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  • Lincoln’s Dilemma: Blair, Sumner, and the Republican Struggle over Racism and Equality in the Civil War Era by Paul D. Escott
  • Andrew F. Lang
Lincoln’s Dilemma: Blair, Sumner, and the Republican Struggle over Racism and Equality in the Civil War Era. Paul D. Escott. Charlottesville: University of Virginia Press, 2014. ISBN 978-0-8139-3619-2, 288pp., cloth, $29.95.

With the publication of Lincoln’s Dilemma: Blair, Sumner, and the Republican Struggle over Racism and Equality in the Civil War Era, Paul D. Escott enhances his reputation as a leading authority on the racial worldviews of mid-nineteenth-century Americans as they sought to give meaning to the revolutionary changes occasioned by civil war. In particular, Escott offers a valuable contribution to the massive literature on Abraham Lincoln’s complicated attitudes toward race and slavery, posing fresh interpretations to a well-trod scholarly landscape. Although his previous book, “What Shall We Do with the Negro?” Lincoln, White Racism, and Civil War America (2009), painted the [End Page 95] so-called Great Emancipator as a blunt racist, Lincoln’s Dilemma offers a deeply nuanced portrait of the sixteenth president’s effort to grasp the stark implications of black emancipation in a white republic.

Escott places Lincoln within the context of two of his foremost contemporary influences, Montgomery Blair and Charles Sumner, who tugged the president in conflicting directions on emancipation and its uncertain aftermath. Escott not only tells a story about the Republican Party’s internecine battles over transformative policies, but he also deems the Civil War era a failure in definitively reconciling the United States’ longstanding aversion to racial equality. Thus, Escott engages a recurring theme: in a period marked by swift, turbulent change, American racism remained a guiding constant in national thought and act. The war presented an opportunity, Escott suggests, for white Americans, from Lincoln to the common citizen, to conquer the national—not merely southern—tradition of racial discrimination. Although the war shattered slavery, the notion that “the challenge of equality defeated white Americans in the Civil War era” was embodied most vividly in the transition from war to reunion (xi).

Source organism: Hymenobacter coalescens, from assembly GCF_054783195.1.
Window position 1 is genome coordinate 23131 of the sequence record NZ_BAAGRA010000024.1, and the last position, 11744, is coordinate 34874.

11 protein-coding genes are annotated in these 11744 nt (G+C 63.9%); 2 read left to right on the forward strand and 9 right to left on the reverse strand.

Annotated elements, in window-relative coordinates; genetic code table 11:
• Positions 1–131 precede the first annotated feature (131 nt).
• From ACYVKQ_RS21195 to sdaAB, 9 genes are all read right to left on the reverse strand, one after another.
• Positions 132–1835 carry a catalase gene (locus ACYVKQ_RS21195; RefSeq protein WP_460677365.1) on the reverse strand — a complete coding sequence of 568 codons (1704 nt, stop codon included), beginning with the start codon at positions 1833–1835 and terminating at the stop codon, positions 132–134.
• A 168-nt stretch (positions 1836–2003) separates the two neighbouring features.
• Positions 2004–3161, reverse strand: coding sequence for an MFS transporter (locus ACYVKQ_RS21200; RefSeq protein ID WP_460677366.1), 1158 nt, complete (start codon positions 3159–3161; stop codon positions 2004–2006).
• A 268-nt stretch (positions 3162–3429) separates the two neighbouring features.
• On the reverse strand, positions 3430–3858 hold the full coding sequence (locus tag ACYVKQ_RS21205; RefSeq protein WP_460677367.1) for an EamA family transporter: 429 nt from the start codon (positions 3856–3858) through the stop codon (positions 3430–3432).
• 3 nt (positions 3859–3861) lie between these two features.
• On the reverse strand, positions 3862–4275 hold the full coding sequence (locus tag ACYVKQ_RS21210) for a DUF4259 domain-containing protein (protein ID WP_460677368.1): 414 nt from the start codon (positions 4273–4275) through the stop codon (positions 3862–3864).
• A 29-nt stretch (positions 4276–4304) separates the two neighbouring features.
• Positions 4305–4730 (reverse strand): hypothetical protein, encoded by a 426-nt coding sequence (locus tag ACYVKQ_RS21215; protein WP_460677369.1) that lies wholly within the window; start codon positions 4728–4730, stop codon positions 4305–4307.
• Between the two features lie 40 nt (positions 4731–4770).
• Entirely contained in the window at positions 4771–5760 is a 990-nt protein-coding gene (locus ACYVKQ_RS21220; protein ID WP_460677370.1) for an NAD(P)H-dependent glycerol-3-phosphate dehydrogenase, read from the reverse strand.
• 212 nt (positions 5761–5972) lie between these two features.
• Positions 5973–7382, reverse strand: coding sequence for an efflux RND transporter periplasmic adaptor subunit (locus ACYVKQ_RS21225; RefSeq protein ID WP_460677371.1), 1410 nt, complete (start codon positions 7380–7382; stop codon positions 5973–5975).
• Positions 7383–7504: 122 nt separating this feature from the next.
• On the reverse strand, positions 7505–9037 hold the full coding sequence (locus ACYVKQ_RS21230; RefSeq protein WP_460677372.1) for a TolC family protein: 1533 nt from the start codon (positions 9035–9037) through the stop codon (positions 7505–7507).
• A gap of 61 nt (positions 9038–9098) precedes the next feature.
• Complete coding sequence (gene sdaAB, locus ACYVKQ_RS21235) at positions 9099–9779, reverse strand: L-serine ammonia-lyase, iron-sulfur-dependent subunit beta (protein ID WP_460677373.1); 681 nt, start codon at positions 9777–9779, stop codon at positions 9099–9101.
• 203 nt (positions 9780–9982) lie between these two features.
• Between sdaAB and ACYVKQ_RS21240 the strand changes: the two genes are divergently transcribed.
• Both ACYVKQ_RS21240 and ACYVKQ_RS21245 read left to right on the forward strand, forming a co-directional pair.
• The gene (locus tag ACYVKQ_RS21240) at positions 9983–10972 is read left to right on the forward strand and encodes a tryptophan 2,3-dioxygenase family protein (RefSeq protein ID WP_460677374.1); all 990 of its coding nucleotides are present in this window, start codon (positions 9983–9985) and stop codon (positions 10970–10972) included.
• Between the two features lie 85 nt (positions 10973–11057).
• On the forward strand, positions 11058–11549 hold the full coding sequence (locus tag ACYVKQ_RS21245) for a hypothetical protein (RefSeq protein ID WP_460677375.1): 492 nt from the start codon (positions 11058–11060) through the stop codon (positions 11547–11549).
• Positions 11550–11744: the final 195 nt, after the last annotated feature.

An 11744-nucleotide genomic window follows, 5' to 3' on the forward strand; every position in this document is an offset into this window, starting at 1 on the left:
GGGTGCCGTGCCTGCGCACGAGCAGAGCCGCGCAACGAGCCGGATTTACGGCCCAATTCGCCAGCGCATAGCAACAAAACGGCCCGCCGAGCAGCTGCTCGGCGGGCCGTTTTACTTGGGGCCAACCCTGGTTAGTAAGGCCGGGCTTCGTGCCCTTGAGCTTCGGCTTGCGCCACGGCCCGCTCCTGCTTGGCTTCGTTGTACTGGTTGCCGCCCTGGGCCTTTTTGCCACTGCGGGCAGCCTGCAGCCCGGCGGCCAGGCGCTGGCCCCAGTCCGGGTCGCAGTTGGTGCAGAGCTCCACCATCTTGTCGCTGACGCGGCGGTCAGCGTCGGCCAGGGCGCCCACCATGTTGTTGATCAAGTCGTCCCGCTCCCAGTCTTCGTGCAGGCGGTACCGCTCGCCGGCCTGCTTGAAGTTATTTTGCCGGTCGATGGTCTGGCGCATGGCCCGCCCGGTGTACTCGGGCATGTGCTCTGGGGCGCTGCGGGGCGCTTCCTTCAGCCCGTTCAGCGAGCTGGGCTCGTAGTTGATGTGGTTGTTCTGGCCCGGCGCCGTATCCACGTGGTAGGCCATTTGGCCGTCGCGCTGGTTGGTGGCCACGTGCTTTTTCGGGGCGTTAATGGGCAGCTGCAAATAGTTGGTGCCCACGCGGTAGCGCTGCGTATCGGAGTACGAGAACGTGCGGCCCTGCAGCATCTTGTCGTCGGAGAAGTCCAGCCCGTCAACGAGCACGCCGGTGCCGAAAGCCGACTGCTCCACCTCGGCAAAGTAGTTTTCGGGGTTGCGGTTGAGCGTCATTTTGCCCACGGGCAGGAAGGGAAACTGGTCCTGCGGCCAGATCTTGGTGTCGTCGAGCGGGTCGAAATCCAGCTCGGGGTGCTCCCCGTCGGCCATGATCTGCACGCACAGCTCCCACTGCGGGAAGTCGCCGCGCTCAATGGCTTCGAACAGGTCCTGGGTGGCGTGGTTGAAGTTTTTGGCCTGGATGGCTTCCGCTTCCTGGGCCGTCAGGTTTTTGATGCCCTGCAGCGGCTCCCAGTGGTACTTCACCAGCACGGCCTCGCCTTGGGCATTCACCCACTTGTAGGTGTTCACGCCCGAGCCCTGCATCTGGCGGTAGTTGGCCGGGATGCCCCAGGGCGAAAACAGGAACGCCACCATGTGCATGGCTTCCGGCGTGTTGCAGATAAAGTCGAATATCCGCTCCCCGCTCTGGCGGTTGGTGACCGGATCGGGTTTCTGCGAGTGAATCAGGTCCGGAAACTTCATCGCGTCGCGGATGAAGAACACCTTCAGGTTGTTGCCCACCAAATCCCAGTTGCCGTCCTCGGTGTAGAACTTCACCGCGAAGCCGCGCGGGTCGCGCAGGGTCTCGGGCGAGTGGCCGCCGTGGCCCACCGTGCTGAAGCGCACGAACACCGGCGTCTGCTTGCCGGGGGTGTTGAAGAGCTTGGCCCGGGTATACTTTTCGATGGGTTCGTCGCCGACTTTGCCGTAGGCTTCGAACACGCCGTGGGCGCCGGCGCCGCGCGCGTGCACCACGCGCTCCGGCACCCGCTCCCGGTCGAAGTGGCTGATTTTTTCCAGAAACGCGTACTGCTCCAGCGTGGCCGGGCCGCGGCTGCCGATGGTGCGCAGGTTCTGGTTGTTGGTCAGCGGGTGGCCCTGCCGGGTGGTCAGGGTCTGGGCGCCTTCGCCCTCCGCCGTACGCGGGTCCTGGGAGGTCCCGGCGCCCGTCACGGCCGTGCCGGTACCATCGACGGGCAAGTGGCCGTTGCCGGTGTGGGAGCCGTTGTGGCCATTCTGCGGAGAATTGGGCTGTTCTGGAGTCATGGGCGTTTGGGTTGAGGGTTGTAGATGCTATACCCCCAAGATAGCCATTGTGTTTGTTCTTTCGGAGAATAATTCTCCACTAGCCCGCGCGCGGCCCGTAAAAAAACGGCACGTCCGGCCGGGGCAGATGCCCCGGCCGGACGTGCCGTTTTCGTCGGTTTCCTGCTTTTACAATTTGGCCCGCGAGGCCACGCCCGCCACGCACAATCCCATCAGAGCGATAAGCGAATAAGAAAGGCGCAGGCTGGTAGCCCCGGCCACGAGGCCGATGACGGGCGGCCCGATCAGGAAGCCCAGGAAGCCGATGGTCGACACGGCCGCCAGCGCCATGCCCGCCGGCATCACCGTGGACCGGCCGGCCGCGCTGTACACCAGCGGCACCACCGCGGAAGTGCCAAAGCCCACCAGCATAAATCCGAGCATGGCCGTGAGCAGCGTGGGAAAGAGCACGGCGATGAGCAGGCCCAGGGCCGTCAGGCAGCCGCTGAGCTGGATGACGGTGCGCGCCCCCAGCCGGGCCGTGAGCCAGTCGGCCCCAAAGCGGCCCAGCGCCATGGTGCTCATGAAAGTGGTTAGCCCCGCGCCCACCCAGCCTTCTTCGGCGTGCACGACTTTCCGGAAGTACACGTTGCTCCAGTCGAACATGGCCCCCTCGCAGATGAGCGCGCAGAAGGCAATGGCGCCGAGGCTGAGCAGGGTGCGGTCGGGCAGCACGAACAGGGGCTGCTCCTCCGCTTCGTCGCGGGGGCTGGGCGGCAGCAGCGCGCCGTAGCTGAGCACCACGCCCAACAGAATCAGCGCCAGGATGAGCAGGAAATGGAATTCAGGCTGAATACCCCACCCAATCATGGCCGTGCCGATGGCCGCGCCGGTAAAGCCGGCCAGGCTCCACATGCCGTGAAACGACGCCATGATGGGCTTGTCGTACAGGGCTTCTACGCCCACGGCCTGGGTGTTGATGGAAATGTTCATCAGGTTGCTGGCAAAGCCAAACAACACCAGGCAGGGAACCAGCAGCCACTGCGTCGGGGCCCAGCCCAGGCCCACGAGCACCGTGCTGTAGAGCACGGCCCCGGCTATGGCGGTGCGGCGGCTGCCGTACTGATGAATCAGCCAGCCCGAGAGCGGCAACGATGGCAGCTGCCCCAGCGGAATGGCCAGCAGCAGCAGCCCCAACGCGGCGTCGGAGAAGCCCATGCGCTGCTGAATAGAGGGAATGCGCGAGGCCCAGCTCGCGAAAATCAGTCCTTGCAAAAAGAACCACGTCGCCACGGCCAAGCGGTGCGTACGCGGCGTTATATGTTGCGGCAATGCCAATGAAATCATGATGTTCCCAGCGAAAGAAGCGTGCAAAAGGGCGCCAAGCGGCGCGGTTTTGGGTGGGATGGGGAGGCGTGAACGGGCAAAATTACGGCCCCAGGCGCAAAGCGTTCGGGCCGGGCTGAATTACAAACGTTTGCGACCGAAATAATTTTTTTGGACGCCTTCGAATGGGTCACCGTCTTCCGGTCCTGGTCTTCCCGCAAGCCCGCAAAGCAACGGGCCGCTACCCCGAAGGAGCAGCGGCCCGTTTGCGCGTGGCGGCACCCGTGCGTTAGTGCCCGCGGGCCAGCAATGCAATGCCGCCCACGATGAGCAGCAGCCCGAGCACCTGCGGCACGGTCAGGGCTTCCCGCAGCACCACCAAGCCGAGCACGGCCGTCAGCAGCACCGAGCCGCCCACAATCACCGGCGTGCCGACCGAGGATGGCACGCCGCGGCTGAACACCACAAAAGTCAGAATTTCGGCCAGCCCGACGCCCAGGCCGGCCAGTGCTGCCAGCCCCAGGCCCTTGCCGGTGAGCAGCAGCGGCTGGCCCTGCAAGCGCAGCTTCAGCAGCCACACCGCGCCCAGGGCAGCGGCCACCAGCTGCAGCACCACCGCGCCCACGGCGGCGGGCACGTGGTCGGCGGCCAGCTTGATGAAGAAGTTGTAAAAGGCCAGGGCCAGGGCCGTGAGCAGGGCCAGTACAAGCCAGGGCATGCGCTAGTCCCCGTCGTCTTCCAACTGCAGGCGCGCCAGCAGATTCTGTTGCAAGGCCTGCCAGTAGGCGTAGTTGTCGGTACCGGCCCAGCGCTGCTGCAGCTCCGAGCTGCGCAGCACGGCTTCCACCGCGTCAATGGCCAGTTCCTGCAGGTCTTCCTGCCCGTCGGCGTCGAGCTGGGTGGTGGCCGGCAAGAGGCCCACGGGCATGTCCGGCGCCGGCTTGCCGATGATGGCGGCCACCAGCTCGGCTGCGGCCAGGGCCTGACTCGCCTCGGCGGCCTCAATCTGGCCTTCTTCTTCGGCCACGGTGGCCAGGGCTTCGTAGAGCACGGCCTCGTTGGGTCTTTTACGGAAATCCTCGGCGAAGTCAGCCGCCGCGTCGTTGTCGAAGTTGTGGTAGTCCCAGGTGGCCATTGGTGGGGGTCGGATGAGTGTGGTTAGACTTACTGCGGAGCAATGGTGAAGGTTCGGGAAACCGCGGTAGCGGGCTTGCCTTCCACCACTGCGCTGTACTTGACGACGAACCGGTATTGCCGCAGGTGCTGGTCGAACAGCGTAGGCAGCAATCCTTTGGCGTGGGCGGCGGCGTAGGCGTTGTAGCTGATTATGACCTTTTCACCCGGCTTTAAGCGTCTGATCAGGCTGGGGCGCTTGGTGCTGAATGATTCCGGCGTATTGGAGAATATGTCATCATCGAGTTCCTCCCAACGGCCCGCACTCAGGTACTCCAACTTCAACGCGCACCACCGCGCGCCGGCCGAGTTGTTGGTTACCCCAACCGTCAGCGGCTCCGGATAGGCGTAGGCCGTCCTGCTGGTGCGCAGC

Escott is at his strongest when unpacking the Republican Party’s tangled coalitions and competing ideas about race and slavery. Although he accepts the premise that Republicans stood united on preserving the nation, Escott also reveals a party divided on what the aftermath of a war-torn Union, saved in large part through emancipation, would resemble. Escott positions Blair and Sumner as representative figures in this debate because “their differences on race reflected both the spectrum of opinion and the basic disagreement within the Republican Party” (ix). Both men harbored committed antislavery principles, yet conservative Republicans echoed Blair’s preference for colonization and a white republic, while Sumner personified liberal Republicans’ quest for a biracial democracy. Lincoln rested in the middle, often sympathizing with Blair and proposing conservative wartime initiatives that failed to link emancipation with equality. Escott, however, takes seriously the transformative power of military events, arguing that the war inspired the kind of change that nudged Lincoln closer to Sumner’s views. By the end of the conflict, Lincoln began linking the idea of Union with limited notions of racial egalitarianism, the fruition of which was terminated by an assassin’s bullet.

Lincoln’s murder forms a central element in Escott’s analysis. While he uses Blair and Sumner as representatives of the white North’s range of racial opinions, he paints John Wilkes Booth as the embodiment of American violence and racial hatred, a reactionary who associated moderate antislavery politics with rabid moves toward racial equality. Booth imagined that Lincoln endorsed both elements, posing a fundamental threat to a white man’s nation. But Booth, according to Escott, was not an exception to racist thought, instead representing the mainstream of American racism. Escott suggests that Booth embodied the South’s vicious defense of slavery, [End Page 96] while also violently resisting any change to the racial status quo in the North. Booth symbolized the Civil War era’s strain of racial hatred, which spawned varying episodes of violence—including violence against the enslaved, violence against Charles Sumner, the...


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pp. 95-97
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